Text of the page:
The European Commission has categorically ruled out signing a readmission deal with the UK government over the repatriation of illegal migrants who have entered Britain by crossing the English Channel, documents obtained by the Daily Mail confirm.
The decision is a major blow for the British government which is failing to stem the flow of disproportionately Albanian and Afghan migrants making their way to Britain through the sea route. Statistics show that 100,000 have crossed the Channel since 2018.
According to the leaked documents, Commission President von der Leyen’s head of cabinet Bjoern Seibert ruled out an EU-UK deal on returning migrants earlier this year during meetings with UK Cabinet officials. But Brussels has so far disputed the sequence of events outlined in the leaks, saying that Mr. Seibert never excluded the possibility of a new deal.
The Sunak government is scrambling to find alternative ways to deal with the worsening Channel crisis after legal challenges in the Court of Appeal and logistical issues derailed the Tory government’s original plan to deport failed asylum seekers to Rwanda, deemed to be safe by UK authorities.
The UK’s relationship with the EU regarding migration was complicated by Brexit and departure from the EU’s Dublin Agreement, which determines which member state accepts what migrants on the basis of their original point of entry into Europe.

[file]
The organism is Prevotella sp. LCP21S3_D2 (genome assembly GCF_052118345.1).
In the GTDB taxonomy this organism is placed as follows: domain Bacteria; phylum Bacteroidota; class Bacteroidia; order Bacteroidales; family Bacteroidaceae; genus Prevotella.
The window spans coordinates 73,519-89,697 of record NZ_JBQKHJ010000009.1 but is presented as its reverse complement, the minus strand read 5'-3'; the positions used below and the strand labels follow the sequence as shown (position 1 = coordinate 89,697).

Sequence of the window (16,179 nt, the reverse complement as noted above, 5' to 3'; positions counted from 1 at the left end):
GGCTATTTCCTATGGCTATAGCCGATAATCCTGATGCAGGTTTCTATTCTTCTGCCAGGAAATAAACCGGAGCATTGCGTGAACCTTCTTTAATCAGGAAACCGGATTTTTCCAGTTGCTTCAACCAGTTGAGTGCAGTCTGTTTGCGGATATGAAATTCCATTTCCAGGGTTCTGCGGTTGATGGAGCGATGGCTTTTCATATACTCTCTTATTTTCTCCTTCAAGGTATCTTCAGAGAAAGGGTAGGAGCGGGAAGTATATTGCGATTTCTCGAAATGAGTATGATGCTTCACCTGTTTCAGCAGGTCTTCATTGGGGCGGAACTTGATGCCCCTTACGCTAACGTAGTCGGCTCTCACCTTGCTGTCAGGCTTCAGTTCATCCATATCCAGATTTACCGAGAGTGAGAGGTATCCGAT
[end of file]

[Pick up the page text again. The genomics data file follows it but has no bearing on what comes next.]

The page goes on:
Under the Dublin Agreement, the UK was able to return migrants to safe countries through which they had previously passed. The Sunak government was understood to be seeking a revised version of the deal in cooperation with France and other EU nations.
The EU’s non-compliant stance on negotiating a new readmission deal for migrants, while bad news for the UK, is good news for France, which had originally passed the buck to Brussels when asked to deal bilaterally with the UK to solve the Channel crisis. A previous 2020 UK-French deal to up the number of patrol boats to stop the flow came to naught, despite assurances by the then-UK Home Secretary Priti Patel that it would reduce numbers.
The Channel migrant crisis took its current form in late 2018 after enhanced border checks on lorries and other vehicles incentivised small boat crossings from French ports such as Calais with just under 46,000 largely male migrants making the crossing last year alone, according to Home Office statistics.
In response to the EU Commission’s refusal to broker an asylum deal, some Tory backbenchers are calling for the UK government to “take back full control of our legal sovereignty” and physically stop the influx through border protection.
Trailing in the polls behind a resurgent Labour Party, the ruling Conservative Party has taken the calculated decision to increase its rhetoric around immigrants in recent months, with Sunak tripling fines for those housing illegal immigrants earlier this month.
The dispute over Channel migrants is just a small part in a wider European drama over migration as the numbers making the perilous Mediterranean Sea journey into Europe spike and member states clash over the implementation of a new EU migration pact to establish a quota system for each country to accept.